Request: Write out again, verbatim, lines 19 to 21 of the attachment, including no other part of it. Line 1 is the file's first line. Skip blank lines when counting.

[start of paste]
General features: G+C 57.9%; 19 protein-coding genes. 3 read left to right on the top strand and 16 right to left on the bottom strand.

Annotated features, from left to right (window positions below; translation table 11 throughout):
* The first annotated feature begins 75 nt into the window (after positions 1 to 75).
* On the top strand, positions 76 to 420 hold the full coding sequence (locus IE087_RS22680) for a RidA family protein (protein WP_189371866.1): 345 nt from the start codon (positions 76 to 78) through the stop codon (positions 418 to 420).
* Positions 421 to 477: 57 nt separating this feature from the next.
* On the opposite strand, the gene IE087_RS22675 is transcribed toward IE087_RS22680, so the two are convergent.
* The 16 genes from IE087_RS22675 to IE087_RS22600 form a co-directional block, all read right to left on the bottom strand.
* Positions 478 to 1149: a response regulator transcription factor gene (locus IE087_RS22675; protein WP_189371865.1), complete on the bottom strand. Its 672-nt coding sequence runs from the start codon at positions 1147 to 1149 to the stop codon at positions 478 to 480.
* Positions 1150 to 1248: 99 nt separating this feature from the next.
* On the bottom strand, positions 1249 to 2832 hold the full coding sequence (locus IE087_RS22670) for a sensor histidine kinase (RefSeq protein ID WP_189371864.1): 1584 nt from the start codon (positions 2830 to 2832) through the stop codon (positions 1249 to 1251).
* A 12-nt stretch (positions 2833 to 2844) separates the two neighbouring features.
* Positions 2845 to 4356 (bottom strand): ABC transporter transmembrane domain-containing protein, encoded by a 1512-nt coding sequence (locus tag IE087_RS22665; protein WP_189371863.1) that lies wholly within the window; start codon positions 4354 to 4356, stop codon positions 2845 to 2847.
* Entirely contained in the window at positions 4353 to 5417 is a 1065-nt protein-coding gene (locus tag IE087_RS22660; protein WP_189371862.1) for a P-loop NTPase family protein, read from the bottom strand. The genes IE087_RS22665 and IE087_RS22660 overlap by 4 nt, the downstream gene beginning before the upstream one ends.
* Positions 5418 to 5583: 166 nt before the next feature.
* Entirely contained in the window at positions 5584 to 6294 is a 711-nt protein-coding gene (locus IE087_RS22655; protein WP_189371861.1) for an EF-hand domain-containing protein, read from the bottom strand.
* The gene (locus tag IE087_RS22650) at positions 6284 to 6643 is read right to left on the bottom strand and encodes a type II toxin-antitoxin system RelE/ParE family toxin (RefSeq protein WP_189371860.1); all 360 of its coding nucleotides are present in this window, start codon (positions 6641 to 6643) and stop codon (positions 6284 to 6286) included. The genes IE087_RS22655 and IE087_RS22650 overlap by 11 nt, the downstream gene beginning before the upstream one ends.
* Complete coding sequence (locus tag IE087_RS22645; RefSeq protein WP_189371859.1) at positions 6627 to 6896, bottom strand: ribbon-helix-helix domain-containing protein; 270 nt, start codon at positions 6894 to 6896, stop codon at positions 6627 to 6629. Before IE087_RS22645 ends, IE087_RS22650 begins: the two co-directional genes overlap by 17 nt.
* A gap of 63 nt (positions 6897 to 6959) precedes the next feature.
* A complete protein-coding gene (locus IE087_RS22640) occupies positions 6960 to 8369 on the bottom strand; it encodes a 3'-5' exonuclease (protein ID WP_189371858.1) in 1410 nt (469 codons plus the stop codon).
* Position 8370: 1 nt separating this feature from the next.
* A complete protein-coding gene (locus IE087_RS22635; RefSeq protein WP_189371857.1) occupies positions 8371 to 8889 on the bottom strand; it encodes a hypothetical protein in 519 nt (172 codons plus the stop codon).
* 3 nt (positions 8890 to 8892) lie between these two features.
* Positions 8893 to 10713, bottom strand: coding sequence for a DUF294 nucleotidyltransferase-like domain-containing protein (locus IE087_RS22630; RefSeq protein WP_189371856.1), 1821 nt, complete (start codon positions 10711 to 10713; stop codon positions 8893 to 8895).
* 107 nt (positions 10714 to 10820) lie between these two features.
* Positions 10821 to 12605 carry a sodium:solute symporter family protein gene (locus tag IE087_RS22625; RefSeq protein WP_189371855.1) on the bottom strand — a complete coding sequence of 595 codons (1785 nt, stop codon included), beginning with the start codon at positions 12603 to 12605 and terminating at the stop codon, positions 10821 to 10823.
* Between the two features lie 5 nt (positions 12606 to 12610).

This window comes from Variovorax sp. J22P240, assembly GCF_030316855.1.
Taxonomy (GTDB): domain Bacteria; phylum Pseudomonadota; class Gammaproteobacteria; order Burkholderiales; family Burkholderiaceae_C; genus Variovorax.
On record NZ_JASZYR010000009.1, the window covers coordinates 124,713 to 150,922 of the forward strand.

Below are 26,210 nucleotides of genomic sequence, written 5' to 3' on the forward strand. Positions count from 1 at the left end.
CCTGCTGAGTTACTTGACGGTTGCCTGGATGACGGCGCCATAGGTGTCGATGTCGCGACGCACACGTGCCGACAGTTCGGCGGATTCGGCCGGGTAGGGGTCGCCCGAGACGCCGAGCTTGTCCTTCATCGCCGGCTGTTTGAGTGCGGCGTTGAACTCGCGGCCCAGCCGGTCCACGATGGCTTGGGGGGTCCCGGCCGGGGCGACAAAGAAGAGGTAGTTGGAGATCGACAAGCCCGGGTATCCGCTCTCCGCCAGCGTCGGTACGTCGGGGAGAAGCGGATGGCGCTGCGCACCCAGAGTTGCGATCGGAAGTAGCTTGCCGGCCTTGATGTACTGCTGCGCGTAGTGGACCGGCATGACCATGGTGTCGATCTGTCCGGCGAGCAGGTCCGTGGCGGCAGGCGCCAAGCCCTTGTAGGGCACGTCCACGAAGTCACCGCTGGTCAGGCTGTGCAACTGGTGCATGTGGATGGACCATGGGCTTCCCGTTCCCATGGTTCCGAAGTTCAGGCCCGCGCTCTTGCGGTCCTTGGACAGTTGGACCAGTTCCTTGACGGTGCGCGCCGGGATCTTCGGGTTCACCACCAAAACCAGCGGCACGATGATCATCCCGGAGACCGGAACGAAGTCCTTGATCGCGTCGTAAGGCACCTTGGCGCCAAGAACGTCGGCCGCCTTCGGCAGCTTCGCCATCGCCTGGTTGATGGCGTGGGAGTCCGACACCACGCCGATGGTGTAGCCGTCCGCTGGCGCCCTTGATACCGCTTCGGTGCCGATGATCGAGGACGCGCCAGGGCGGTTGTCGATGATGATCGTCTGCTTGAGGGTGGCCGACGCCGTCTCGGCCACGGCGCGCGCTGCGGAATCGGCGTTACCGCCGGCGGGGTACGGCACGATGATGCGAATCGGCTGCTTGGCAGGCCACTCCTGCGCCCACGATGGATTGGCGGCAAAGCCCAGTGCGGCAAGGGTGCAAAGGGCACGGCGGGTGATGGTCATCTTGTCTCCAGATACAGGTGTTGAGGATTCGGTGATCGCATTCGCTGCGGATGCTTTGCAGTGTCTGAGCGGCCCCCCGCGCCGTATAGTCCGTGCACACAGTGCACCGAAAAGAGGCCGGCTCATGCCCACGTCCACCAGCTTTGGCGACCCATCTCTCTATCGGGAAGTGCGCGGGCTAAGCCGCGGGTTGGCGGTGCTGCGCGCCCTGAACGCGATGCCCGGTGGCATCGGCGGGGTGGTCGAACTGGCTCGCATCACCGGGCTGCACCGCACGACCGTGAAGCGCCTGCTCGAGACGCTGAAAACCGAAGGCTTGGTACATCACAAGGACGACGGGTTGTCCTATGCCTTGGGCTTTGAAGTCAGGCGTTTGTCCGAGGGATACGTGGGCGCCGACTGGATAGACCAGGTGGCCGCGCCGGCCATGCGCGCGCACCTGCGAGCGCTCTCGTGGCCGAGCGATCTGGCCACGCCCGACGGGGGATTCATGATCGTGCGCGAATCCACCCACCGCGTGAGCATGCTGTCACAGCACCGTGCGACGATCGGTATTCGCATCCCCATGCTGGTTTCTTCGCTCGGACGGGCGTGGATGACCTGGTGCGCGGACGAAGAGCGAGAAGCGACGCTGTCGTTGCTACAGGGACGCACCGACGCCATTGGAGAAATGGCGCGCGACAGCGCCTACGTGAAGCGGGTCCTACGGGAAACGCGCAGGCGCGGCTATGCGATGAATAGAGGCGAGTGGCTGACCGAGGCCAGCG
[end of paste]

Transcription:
* A complete protein-coding gene (locus IE087_RS22640) occupies positions 6960 to 8369 on the bottom strand; it encodes a 3'-5' exonuclease (protein ID WP_189371858.1) in 1410 nt (469 codons plus the stop codon).
* Position 8370: 1 nt separating this feature from the next.
* A complete protein-coding gene (locus IE087_RS22635; RefSeq protein WP_189371857.1) occupies positions 8371 to 8889 on the bottom strand; it encodes a hypothetical protein in 519 nt (172 codons plus the stop codon).